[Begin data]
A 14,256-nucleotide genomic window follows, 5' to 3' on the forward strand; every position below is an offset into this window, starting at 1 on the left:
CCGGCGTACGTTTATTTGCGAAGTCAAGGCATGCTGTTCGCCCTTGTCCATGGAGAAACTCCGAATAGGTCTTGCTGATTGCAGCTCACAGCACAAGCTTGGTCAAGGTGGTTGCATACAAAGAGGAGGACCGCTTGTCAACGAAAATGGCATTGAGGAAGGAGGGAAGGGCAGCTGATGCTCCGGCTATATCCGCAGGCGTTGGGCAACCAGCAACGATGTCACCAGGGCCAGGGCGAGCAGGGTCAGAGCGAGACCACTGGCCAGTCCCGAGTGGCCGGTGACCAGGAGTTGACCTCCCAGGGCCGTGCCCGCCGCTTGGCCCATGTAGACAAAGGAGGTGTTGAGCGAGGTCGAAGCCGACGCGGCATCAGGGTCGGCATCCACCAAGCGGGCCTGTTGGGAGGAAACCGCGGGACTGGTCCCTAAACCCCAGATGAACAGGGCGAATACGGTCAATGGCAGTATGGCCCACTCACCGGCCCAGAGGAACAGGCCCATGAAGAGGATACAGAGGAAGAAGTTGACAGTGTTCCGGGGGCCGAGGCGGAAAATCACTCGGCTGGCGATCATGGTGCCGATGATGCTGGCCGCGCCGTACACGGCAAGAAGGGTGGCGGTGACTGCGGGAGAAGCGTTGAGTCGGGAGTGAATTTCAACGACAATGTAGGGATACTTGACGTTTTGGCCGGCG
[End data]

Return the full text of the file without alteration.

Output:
A 14,256-nucleotide genomic window follows, 5' to 3' on the forward strand; every position below is an offset into this window, starting at 1 on the left:
CCGGCGTACGTTTATTTGCGAAGTCAAGGCATGCTGTTCGCCCTTGTCCATGGAGAAACTCCGAATAGGTCTTGCTGATTGCAGCTCACAGCACAAGCTTGGTCAAGGTGGTTGCATACAAAGAGGAGGACCGCTTGTCAACGAAAATGGCATTGAGGAAGGAGGGAAGGGCAGCTGATGCTCCGGCTATATCCGCAGGCGTTGGGCAACCAGCAACGATGTCACCAGGGCCAGGGCGAGCAGGGTCAGAGCGAGACCACTGGCCAGTCCCGAGTGGCCGGTGACCAGGAGTTGACCTCCCAGGGCCGTGCCCGCCGCTTGGCCCATGTAGACAAAGGAGGTGTTGAGCGAGGTCGAAGCCGACGCGGCATCAGGGTCGGCATCCACCAAGCGGGCCTGTTGGGAGGAAACCGCGGGACTGGTCCCTAAACCCCAGATGAACAGGGCGAATACGGTCAATGGCAGTATGGCCCACTCACCGGCCCAGAGGAACAGGCCCATGAAGAGGATACAGAGGAAGAAGTTGACAGTGTTCCGGGGGCCGAGGCGGAAAATCACTCGGCTGGCGATCATGGTGCCGATGATGCTGGCCGCGCCGTACACGGCAAGAAGGGTGGCGGTGACTGCGGGAGAAGCGTTGAGTCGGGAGTGAATTTCAACGACAATGTAGGGATACTTGACGTTTTGGCCGGCG